When it comes to enjoying your golden years, saving money is only half the battle. Even after you reach retirement, you still have to manage your money wisely to make sure it lasts the rest of your life. You can expect to live at least 20 years after you retire — and you may even live into your 90s or older. How can you make your retirement fund last for decades?
While there’s no way to guarantee that your money will last for 30 or 40 years, you can maximize the chances of that happening by making the right decisions as you approach and enter retirement. You shouldn’t stop investing in stocks, but you should consider buying an annuity, long-term care insurance or longevity insurance. Divide your money up and invest each portion differently depending on which decade of your retirement you plan to use it in. You may even want to continue working part-time in your retirement, to reduce the rate at which you withdraw from your retirement accounts, and allow you to delay claiming Social Security.
There are two kinds of insurance you should consider buying as you approach or enter retirement. The first is long-term care insurance, which can help you cover the costs of nursing care should you or your spouse need it. Medicaid covers only a limited amount of at-home or residential nursing care. Health insurance, if you have it, probably won’t pay for nursing care at all.
The younger you are when you buy long-term care insurance, the more affordable it will be. It can help you protect your retirement funds from nursing care costs, and protect your loved ones from the burden of providing or paying for nursing care, too.
Longevity insurance is a little different. You buy it from an insurance company when you’re 65 and then, when you’re 80 or 85, you’ll receive monthly payments for the rest of your life. It’s cheaper and easier than trying to manage your assets for 15 or 20 years, and it guarantees that you’ll receive a monthly lump sum payment whether you live to be 85 or 105. A $25,000 policy bought at age 65 could pay out about $3,000 a month once you turn 85. If you invested that money in stocks with an eight percent rate of annual return, you’d get $116,524 after 20 years, but that would only last you 3.5 years if you spent $3,000 a month.
Use the “Bucket Method”
The bucket method is a form of retirement planning that involves dividing your retirement funds up into three portions at the beginning of your retirement. The first portion will fund the first decade of your retirement, the second the second decade, and so on.
With the first portion, you’ll buy a 10-year immediate fixed annuity that will give you a monthly payout for the first 10 years of your retirement. You might not get as much as you would from a deferred annuity, but you’ll still be young enough to supplement that income with part-time work. Choose a reputable, big-name insurance company that’s unlikely to fail — if the insurance company underwriting your annuity fails, you lose the money.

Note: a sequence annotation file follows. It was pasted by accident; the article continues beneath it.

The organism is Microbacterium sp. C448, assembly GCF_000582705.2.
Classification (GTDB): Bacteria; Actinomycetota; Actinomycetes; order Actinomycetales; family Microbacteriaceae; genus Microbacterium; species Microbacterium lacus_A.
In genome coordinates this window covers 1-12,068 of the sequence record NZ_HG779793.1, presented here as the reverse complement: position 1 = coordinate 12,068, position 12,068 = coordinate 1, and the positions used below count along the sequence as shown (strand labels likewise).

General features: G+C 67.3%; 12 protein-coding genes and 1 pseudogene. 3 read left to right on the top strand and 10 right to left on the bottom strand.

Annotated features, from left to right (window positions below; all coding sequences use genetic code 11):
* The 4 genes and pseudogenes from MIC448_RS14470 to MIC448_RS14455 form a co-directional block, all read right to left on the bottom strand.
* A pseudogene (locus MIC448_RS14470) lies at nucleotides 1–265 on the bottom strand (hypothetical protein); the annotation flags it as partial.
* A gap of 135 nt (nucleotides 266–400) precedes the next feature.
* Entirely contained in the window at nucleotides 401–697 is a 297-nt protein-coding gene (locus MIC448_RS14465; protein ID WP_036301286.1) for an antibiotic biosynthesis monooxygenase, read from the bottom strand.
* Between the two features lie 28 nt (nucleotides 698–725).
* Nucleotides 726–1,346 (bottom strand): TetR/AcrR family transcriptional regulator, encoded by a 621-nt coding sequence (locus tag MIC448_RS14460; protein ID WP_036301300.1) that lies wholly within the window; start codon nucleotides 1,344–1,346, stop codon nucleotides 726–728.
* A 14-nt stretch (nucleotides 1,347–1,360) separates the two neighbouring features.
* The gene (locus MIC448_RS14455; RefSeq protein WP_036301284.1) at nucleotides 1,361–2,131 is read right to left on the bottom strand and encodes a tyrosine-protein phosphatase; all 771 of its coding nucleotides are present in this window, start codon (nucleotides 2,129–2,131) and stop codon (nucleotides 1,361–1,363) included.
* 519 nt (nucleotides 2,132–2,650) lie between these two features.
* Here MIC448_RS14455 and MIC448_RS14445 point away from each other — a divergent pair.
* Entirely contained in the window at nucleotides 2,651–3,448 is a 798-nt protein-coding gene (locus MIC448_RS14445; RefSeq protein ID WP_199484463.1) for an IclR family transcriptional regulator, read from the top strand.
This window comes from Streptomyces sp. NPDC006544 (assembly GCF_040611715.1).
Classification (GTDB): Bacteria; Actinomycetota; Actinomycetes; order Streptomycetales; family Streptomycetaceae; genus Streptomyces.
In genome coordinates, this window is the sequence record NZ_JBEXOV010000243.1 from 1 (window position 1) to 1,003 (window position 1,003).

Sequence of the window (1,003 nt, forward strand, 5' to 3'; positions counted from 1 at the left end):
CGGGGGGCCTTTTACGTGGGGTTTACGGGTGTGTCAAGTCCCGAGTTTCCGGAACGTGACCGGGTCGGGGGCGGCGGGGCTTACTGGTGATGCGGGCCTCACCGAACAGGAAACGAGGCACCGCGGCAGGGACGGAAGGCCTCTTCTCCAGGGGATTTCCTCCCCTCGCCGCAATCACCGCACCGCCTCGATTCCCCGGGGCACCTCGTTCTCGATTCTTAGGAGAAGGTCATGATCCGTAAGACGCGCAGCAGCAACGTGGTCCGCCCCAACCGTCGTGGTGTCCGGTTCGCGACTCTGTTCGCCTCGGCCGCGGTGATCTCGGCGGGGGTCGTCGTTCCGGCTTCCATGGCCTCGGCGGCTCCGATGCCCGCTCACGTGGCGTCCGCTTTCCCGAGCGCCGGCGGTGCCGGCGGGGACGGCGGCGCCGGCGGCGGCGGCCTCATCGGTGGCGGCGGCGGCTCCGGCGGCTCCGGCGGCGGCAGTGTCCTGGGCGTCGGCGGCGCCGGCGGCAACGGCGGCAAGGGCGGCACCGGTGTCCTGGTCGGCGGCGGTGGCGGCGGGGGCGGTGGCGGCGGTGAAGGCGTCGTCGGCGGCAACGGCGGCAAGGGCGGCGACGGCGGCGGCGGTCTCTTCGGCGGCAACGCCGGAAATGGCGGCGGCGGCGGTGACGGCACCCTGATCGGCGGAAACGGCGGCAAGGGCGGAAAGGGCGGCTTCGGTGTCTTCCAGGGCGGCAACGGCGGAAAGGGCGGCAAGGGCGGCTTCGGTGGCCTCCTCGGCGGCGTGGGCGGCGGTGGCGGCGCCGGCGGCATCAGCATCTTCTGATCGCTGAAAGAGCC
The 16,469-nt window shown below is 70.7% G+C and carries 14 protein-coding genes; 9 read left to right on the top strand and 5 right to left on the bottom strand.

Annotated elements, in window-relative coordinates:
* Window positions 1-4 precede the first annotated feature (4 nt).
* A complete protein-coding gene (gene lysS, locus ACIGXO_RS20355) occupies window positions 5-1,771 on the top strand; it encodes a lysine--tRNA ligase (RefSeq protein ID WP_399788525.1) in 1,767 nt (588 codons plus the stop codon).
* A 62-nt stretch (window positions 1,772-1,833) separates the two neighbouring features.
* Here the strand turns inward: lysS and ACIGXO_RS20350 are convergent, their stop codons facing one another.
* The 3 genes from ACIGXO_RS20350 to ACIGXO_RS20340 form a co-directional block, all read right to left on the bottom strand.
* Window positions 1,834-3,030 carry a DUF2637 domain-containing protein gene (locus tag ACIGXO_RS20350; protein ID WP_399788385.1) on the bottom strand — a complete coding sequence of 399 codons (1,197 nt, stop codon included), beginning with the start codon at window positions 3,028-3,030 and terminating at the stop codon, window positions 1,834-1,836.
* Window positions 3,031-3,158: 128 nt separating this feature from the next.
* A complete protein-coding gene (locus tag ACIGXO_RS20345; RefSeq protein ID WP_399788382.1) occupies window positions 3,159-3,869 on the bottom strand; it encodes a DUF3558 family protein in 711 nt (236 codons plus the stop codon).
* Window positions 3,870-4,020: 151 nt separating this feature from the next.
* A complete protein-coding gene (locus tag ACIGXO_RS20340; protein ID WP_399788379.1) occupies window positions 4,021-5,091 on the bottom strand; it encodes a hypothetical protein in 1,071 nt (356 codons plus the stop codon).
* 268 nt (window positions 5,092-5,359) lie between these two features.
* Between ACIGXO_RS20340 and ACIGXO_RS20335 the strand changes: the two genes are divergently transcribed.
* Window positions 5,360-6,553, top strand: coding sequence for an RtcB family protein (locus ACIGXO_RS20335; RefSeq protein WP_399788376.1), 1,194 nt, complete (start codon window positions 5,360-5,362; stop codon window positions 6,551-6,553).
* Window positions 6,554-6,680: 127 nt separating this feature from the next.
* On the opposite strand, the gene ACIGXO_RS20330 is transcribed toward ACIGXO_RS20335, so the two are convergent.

The second “bucket” will fund your second decade of retirement, so you’ll want this money to be relatively safe, too. You have a couple of options here. You might buy a deferred 10-year annuity that will begin giving you monthly payments when the first annuity runs out. You might also put this money into government bonds, or look into buying high-dividend stocks or mutual funds. Consult a financial planner to help you choose the best stocks.
You’ll want to take some more risks with the third bucket. You won’t need this money for another 20 years so it still has time to grow. Put it into stocks and bonds just as you would have while you were working full-time.
Keep Working and Don’t Take Social Security Just Yet
If you can continue working part-time in retirement, do it. The more money you can earn, the less money you’ll have to draw from your retirement fund. If you can continue working full-time a little longer, that will mean fewer years you have to rely on your savings and a better chance of making that savings last. Many people set up an online business in their final years before retirement so that they can continue earning income while working from home, with minimal effort.
You should also put off drawing Social Security as long as possible. The longer you wait to claim your benefits, the larger your monthly check will be. If you’re turning 62 this year, your benefits would be $1,599 a month; but if you wait till age 70 to claim them, you’ll get a whopping $2,926 a month.
You don’t get to stop planning for your financial future once you reach 62 years of age. You have to manage your retirement funds carefully to make them last for the rest of your life. If you make the right choices with your money, you’ll have a much better chance of living comfortably throughout your old age and even leaving a little something behind for your heirs.